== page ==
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What strategies do you use to combat spam coming into a catch-all address?

I've noticed that some non-existent addresses seem to get picked up and hit hard by spammers. These, I redirect to an old, unused webmail account (last time I logged in: 86,583 unread emails).

I also use spam assassin to reject obvious spam, but I still get a few a day that make it through.

I've tried moving a domain to google apps, and that seems to work pretty well.

Any other strategies I'm missing?

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closed as off topic by 8088, tombull89, Sathya Sep 27 '11 at 15:02

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6 Answers 6

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The whole point with catch-all addresses is that you get everything, but you only need to attend to addresses you are interested in. I do a few things:

  1. if I give out an email to anyone, it's site-specific. For instance, superuser would know me as superuser.com@mydomaincom. That way I can figure out who's selling what.
  2. All mail that is sent to a known, good address is considered good.
  3. All mail that is sent to an unknown, suspicious address (so it's NOT one of twenty addresses I actually get mail from) gets filtered (using Gmail) to a "probably-spam" bin. I check that when I can, and rescue good mail from there.
  4. Addresses that are good get added to the no-filter list.

It definitely takes me longer to answer if a new friend writes me at "thatCrazyDudeFromTaiwan@mydomain.com" because it gets marked as suspicious. But that's fine...

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There are two reasons for using Catchall accounts. One is to simply get all your domain's email's in a single box and manage them.

The second is to receive emails for any ID of the form @domain.com.

Typically, normal usage is the former (to simplify email management).

If that is the case, you can consider a catchall-box, but with an Email filtering service (like Postini, SAFENTRIX or MXLogic). You can specify the aliases in the filtering service and only emails for those addresses will come to your mail box.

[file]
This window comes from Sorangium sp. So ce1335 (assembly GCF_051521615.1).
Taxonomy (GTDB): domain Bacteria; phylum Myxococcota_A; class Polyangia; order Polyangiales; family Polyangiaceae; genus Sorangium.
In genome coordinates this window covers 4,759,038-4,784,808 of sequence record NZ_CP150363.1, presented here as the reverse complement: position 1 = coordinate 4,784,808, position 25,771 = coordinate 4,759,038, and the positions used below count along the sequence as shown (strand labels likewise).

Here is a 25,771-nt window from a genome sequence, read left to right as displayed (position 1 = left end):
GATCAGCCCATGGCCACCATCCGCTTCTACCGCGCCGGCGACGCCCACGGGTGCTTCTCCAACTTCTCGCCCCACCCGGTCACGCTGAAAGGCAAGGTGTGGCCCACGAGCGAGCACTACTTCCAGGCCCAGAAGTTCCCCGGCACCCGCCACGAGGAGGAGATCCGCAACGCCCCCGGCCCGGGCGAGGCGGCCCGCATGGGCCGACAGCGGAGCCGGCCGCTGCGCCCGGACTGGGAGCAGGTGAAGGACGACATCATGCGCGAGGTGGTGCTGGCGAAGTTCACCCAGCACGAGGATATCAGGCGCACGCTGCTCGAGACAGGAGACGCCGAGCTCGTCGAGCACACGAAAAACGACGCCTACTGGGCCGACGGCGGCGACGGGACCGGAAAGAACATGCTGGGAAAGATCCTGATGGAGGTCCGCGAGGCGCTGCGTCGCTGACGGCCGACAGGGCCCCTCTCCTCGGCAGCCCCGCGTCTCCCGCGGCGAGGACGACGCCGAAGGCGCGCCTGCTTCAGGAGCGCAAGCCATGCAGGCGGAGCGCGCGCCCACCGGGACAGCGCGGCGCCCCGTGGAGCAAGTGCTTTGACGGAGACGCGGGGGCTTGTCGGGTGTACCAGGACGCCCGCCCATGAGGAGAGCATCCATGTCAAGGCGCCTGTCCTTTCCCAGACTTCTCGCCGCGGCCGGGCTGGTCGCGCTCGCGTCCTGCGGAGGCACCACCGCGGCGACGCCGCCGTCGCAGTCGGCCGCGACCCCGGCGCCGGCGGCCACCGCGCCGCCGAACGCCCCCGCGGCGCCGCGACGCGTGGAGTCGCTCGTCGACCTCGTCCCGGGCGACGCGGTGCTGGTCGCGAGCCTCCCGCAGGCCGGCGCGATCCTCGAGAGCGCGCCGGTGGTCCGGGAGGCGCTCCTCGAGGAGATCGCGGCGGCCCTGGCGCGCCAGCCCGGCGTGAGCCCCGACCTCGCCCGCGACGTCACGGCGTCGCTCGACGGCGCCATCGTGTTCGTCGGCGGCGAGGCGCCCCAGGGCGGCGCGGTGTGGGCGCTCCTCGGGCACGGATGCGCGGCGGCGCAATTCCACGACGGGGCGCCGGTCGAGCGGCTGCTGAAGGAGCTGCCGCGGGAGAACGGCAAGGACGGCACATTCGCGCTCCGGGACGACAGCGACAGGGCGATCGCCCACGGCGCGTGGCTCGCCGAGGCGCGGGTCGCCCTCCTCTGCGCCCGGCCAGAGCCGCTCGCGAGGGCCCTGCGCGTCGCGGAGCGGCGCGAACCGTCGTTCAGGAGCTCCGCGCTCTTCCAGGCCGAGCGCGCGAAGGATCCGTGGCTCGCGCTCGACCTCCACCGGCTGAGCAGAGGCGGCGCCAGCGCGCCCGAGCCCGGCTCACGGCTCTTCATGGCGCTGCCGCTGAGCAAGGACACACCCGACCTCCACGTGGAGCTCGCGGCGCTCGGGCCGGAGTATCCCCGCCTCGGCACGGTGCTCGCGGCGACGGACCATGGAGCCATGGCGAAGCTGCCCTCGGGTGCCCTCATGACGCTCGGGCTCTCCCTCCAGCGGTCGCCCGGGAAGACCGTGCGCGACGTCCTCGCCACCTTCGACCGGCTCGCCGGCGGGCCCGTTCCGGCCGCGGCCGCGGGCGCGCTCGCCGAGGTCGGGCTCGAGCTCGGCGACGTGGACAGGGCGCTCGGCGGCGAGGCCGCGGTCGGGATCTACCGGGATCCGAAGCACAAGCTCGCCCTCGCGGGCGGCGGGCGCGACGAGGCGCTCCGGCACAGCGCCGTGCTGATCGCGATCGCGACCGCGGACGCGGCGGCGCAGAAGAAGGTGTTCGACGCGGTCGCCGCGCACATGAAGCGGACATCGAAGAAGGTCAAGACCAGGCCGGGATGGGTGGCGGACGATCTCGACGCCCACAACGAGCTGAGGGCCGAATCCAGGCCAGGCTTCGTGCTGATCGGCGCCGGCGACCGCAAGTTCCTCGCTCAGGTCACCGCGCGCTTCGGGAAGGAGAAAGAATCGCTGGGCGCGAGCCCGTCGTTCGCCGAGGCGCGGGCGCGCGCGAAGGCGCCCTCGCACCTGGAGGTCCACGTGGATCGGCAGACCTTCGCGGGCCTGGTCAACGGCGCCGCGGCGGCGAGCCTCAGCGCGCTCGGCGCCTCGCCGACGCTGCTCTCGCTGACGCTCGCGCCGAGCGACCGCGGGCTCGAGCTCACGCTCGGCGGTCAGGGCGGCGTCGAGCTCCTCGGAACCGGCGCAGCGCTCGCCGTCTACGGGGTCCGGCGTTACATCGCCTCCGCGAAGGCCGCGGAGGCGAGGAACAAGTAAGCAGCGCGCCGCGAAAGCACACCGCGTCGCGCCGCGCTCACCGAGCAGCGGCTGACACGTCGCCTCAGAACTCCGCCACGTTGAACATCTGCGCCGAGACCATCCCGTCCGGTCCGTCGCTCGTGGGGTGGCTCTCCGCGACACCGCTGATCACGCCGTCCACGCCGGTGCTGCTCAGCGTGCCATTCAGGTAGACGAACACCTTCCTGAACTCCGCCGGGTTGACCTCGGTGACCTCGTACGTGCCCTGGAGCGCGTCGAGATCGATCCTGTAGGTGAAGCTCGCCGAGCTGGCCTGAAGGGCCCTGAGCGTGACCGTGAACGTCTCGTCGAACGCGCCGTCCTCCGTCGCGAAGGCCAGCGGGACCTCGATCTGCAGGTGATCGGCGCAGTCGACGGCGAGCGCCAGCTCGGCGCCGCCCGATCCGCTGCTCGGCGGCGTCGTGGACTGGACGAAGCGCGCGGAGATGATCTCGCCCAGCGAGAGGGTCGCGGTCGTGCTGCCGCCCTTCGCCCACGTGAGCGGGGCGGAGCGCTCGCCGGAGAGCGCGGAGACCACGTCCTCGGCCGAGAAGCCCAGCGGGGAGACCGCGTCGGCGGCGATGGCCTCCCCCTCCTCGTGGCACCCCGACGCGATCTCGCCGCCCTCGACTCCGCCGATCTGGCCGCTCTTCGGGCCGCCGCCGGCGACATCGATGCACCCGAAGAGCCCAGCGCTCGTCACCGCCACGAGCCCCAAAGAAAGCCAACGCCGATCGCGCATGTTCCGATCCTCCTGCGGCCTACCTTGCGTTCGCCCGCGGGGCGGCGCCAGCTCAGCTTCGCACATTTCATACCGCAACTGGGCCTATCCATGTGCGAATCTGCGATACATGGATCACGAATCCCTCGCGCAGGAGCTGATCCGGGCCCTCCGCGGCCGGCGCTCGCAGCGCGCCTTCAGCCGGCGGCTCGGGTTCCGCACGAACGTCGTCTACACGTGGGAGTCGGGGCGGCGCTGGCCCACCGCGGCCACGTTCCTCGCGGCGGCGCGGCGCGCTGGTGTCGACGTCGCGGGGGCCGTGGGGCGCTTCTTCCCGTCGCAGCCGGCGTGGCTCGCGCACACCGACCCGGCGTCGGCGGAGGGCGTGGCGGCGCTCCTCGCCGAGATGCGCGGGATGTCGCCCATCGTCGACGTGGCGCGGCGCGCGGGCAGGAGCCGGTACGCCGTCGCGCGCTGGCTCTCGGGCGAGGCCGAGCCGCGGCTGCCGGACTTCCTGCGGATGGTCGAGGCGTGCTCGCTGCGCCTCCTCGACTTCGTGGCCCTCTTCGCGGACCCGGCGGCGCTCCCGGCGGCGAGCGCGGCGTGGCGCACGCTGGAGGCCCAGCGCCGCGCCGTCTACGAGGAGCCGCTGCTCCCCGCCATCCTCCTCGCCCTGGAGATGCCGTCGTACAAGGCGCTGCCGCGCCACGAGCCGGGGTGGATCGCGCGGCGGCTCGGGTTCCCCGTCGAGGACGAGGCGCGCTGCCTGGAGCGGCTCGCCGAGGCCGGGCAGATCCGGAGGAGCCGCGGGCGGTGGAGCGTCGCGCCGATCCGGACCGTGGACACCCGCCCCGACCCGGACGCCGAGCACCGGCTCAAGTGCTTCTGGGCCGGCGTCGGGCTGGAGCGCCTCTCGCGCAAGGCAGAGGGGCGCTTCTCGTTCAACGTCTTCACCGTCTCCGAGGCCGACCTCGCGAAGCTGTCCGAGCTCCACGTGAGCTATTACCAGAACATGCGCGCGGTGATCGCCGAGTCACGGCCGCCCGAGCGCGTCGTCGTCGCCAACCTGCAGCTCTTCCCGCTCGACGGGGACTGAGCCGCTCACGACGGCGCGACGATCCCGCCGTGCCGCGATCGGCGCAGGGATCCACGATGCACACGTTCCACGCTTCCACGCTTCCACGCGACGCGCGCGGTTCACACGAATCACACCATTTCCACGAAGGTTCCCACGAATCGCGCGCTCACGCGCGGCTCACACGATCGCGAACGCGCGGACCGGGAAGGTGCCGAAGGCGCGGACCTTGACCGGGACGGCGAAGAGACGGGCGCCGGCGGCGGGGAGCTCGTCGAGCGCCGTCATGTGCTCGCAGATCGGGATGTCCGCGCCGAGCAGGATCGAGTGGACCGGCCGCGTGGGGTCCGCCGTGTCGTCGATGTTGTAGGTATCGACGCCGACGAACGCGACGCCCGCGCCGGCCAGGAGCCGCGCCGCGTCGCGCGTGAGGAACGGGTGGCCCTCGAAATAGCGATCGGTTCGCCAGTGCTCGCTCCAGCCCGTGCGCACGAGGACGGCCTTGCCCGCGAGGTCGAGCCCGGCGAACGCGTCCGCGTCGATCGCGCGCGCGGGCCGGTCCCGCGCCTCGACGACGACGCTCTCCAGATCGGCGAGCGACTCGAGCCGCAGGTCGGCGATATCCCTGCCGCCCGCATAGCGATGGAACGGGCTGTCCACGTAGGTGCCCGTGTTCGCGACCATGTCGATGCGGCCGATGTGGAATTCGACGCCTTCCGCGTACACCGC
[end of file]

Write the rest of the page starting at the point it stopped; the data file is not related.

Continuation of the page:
If, however, it is the second case, you want to receive Email addressed to any ID, Email filtering services may not be very effective and standard Email SPAM filtering techniques can be tried out.

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Simple!

Use the standard DNS, SURBL and Greylisting techniques that you would use on normal email addresses.

I use a catch all on a few domains and I do not get any more spam that I do on a standard single address.

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Use Google Apps for your domain. I hardly ever have spam and I use a catch-all address.

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Ow, I just see that you already use Google Apps (shame on me for not reading the whole question before answering). Well, then I think your problem is already fixed ;-) –  fretje Aug 11 '09 at 23:47
    
I've moved one domain over to google apps, but it looks like I'll be moving the rest over soon. –  chris Aug 12 '09 at 1:13

These user names seem to attract spam and have been banned from my catch all address:

  • root
  • info
  • sales
  • admin
  • microcenter (They apparently sold my rebate address to spammers!)

The first 4 tend to get the same spam within minutes of each other (@^%$ BOTS!). The last is a disposable that has been disposed of due to abuse.

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I gave up on using a catch-all address. I never actually got anything important in it and it was just a waste of time trying to maintain it.

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1  
True, but it's the principle of the thing... :P –  zildjohn01 Aug 11 '09 at 21:53
    
I use a catch all address as a disposable address system. For example, when I need to provide an address to sign up for a service I use {service}@mydomain.com which by default is caught and ends up in my catch all box. I can then receive the verification email (and some small number of notifications that I deem acceptable.) I can later disable that one address manually if it becomes a spam bucket. –  Chris Nava Aug 11 '09 at 22:10
    
I use a third party site for managing my disposable addresses. Specifically, sneakemail.com. –  Ryan Bolger Aug 11 '09 at 22:40

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